At an event on Monday 8 November at COP26, leaders from around the world will make public declarations to support risk-informed early action that will help make one billion people safer from disaster by 2025.
Also at the event, a panel discussion focused on the impact of risk-informed early action on climate change will take place between high-profile representatives from the FCDO, UN, Malawian government, Kenyan Red Cross and Climate Vulnerable Forum.
The event is part of Adaptation, Loss and Damage day, and is organised by REAP – the Risk-Informed Early Action Partnership. Journalists are invited to attend. Media interviews can also be arranged with the panellists.
About the event:
Welcome to 2025: where early action is the default
Monday 8 November, 16:30-18:00
UK Pavilion, COP26
The event will be live-streamed at bit.ly/Welcometo2025
About the pledge
REAP partners will make pledges of support towards the risk-informed early action agenda and the partnership’s ambitious targets that aim to drive a systemic shift towards acting earlier to reduce the impacts of disasters.
About the panel discussion
An urgent call for ambitious commitments to avert climate impacts and minimise loss and damage, this event will see high-level representatives from around the world telling the story of global commitment and local leadership on early action.
Using examples of good practice from around the world, they will highlight the impact that risk-informed early action partnerships can make when organisations work together.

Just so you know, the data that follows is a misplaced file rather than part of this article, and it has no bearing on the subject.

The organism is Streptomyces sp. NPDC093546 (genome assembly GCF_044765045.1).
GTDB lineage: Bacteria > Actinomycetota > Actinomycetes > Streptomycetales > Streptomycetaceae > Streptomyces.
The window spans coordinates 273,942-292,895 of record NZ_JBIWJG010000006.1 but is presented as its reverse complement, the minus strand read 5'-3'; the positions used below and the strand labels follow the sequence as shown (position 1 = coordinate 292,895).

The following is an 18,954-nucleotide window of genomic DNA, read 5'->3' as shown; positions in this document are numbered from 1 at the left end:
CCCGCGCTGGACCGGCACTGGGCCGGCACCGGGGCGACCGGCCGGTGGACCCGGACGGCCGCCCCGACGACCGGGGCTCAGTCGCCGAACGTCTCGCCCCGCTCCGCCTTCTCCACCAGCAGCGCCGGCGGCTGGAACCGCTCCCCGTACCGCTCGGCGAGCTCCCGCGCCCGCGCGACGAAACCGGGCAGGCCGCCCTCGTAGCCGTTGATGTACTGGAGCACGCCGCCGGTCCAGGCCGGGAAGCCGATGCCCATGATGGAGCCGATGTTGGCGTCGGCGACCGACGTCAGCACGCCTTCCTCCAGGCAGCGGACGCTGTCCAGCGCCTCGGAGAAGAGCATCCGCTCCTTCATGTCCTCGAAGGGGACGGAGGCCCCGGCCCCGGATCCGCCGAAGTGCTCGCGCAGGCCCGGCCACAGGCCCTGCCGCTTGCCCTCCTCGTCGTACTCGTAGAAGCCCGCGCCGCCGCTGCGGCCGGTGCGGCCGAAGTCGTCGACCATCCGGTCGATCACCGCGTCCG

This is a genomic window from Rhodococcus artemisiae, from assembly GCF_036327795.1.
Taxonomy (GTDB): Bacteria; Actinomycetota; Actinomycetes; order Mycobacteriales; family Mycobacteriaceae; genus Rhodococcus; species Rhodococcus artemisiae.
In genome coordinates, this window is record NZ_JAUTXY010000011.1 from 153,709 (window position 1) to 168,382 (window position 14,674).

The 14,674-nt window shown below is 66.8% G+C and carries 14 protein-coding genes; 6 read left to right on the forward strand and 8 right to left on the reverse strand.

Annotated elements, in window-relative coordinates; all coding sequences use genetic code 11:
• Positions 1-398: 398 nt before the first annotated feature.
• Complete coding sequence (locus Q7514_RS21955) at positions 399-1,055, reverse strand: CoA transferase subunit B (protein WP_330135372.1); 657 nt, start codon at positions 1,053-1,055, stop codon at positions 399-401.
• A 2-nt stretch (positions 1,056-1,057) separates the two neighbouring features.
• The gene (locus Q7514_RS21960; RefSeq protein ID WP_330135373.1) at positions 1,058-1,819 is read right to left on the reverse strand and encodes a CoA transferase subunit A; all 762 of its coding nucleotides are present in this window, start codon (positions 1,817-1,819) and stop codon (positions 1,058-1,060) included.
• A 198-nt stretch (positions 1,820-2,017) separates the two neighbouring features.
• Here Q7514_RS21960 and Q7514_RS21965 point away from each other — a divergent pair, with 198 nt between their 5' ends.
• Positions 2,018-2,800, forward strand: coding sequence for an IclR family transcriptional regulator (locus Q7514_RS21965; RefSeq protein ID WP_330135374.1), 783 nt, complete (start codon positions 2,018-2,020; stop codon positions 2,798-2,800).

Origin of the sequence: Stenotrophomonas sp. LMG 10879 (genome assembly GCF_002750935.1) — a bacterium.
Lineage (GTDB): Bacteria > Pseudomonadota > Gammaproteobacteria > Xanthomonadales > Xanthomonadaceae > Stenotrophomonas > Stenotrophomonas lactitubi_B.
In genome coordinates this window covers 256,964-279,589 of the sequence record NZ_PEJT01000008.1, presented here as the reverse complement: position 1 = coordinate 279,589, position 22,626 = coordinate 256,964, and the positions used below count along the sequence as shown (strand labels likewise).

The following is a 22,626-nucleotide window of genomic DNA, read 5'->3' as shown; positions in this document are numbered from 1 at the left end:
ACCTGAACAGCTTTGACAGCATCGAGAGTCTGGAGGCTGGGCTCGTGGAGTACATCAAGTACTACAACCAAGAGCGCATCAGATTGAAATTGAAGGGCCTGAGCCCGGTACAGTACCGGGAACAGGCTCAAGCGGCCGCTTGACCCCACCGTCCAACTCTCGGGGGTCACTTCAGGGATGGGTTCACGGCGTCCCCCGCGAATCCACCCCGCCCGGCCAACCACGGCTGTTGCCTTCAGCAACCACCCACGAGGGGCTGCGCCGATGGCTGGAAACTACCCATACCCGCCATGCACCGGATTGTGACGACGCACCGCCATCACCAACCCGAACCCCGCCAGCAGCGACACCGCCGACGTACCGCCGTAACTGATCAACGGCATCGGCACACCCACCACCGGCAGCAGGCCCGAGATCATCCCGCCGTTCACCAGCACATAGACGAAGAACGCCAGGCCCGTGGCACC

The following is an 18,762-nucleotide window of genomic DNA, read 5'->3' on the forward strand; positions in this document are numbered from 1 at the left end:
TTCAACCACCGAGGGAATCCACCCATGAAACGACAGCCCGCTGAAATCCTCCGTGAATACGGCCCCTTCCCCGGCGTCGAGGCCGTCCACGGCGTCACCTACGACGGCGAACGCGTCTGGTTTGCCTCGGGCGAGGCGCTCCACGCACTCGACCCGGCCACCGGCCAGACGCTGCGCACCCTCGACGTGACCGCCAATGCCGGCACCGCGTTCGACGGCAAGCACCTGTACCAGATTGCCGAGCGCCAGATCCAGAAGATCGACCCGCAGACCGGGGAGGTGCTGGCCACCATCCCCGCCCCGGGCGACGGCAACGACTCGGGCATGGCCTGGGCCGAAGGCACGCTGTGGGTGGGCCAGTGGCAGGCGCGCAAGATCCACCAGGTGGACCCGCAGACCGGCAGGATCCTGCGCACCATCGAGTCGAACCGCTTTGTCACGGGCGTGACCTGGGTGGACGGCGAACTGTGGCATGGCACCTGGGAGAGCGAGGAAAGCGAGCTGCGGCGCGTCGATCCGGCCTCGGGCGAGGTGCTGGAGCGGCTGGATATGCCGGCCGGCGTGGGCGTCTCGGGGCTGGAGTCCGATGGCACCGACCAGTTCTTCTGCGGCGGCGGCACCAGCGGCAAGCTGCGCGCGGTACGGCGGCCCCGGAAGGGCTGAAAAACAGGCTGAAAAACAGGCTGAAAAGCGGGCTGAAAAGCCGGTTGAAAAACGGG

- Sir Philip Barton, Permanent Under-Secretary at Foreign, Commonwealth & Development Office (FCDO) in the UK
- Mami Mizutori, Special Representative of the Secretary-General for Disaster Risk Reduction (UNDRR)
- Nancy Tembo, Minister for Forestry and Natural Resources in Malawi and chair of the Southern Africa Development Community (SADC) cluster on environment, natural resources, and tourism
- Abul Kalam Azad, Special Envoy of the Climate Vulnerable Forum (CVF), under the Presidency of the Government of Bangladesh
- Dr Asha Mohammed, Secretary-General at the Kenya Red Cross Society
- Lisa Robinson (moderator), Head of Advisory at BBC Media Action.
About risk-informed early action
Advancements in tools and technologies means we have the ability to predict extreme weather events more accurately and to put measures in place that are proven to reduce vulnerability to disaster and enable quicker recovery, if introduced at the right time and in the right way. This can save lives and livelihoods, protect development and resilience gains and enable faster, cheaper and more dignified humanitarian assistance.
Given the many benefits of early warning and early action, it would be easy to assume that governments around the world have built this into their climate change plans. Unfortunately, this is not the case. Currently there is not enough money being invested in the tools, technologies and local capacities needed, and the approaches that have been tried and tested all too often remain in pilot or project level, with actors working in silos.
If we are to realise the benefits of risk-informed early action then we need to take this to scale – and quickly. This means more decisive leadership and decision-making by national and local governments, institutional donors and other authorities.
REAP – the Risk-Informed Early Action Partnership - brings together a growing number of stakeholders from across the climate, development and humanitarian communities with the aim of making one billion people safer from disaster by 2025. https://www.early-action-reap.org/COP26
Contact details: For more information, please contact Becky Slack at email@example.com or on +44 (0) 7854 221 568.